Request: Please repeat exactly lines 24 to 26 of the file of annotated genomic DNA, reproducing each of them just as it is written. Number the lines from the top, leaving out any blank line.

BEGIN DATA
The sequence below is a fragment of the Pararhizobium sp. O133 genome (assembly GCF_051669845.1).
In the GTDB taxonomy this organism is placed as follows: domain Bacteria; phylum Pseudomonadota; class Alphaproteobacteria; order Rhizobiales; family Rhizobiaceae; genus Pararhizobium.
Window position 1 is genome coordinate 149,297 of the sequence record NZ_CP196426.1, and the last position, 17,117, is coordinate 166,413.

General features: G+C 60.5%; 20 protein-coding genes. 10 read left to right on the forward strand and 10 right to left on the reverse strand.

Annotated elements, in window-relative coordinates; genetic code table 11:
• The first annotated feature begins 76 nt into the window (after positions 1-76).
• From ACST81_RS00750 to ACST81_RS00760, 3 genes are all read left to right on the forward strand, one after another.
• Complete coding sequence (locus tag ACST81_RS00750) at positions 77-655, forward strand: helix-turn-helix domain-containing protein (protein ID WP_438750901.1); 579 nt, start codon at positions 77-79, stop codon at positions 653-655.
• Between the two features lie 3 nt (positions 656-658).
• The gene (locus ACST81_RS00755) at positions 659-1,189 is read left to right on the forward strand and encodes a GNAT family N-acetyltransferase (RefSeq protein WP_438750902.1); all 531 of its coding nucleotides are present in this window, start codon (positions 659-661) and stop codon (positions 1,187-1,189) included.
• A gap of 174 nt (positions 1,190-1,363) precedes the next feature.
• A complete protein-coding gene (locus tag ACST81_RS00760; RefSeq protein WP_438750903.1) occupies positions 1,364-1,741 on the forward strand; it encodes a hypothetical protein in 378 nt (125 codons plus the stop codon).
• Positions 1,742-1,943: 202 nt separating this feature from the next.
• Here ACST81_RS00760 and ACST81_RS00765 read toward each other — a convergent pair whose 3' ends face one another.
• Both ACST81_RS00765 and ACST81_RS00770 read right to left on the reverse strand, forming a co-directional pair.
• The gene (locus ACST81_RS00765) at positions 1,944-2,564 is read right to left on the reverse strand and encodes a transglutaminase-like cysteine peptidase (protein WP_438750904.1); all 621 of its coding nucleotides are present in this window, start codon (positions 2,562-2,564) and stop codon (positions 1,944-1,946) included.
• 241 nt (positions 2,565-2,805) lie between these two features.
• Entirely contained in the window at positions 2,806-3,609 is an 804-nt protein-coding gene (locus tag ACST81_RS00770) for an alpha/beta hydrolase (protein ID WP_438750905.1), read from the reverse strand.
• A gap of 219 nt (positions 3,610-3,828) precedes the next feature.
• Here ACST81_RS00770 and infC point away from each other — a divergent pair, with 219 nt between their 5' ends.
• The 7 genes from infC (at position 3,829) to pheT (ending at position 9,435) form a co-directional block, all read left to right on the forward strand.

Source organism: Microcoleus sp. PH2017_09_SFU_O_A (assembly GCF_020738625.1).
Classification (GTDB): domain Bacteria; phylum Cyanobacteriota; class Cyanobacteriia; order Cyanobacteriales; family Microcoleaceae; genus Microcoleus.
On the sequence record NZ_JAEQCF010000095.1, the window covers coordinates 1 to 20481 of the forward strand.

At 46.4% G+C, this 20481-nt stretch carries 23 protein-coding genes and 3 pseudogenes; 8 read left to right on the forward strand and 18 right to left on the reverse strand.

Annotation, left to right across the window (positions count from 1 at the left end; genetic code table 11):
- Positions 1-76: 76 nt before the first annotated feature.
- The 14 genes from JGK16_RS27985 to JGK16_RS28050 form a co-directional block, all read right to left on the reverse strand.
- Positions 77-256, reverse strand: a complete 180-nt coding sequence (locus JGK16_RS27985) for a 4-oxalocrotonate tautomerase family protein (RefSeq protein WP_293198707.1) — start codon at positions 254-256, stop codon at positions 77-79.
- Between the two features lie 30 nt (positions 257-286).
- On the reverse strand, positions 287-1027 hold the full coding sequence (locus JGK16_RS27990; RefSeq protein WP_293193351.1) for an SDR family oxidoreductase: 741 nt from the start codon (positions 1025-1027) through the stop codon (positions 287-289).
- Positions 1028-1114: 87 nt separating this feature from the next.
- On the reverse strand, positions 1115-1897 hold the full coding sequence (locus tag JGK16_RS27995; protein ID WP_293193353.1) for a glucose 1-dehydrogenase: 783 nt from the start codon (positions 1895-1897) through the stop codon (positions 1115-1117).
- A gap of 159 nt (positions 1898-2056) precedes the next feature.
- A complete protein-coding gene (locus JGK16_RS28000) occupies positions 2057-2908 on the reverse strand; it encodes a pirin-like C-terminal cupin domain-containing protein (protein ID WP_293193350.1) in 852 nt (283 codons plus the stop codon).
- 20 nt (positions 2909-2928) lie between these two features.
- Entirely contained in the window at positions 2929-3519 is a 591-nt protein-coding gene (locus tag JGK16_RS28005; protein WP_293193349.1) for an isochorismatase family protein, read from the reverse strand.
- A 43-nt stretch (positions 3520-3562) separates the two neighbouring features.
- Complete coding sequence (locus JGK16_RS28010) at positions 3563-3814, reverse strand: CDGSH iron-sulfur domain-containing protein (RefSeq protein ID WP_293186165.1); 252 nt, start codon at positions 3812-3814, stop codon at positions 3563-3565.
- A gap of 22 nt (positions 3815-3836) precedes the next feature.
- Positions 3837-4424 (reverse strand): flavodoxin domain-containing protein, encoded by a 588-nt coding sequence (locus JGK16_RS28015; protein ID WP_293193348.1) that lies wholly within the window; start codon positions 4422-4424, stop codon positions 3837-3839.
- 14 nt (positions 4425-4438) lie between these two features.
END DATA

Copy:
On the sequence record NZ_JAEQCF010000095.1, the window covers coordinates 1 to 20481 of the forward strand.

At 46.4% G+C, this 20481-nt stretch carries 23 protein-coding genes and 3 pseudogenes; 8 read left to right on the forward strand and 18 right to left on the reverse strand.

Annotation, left to right across the window (positions count from 1 at the left end; genetic code table 11):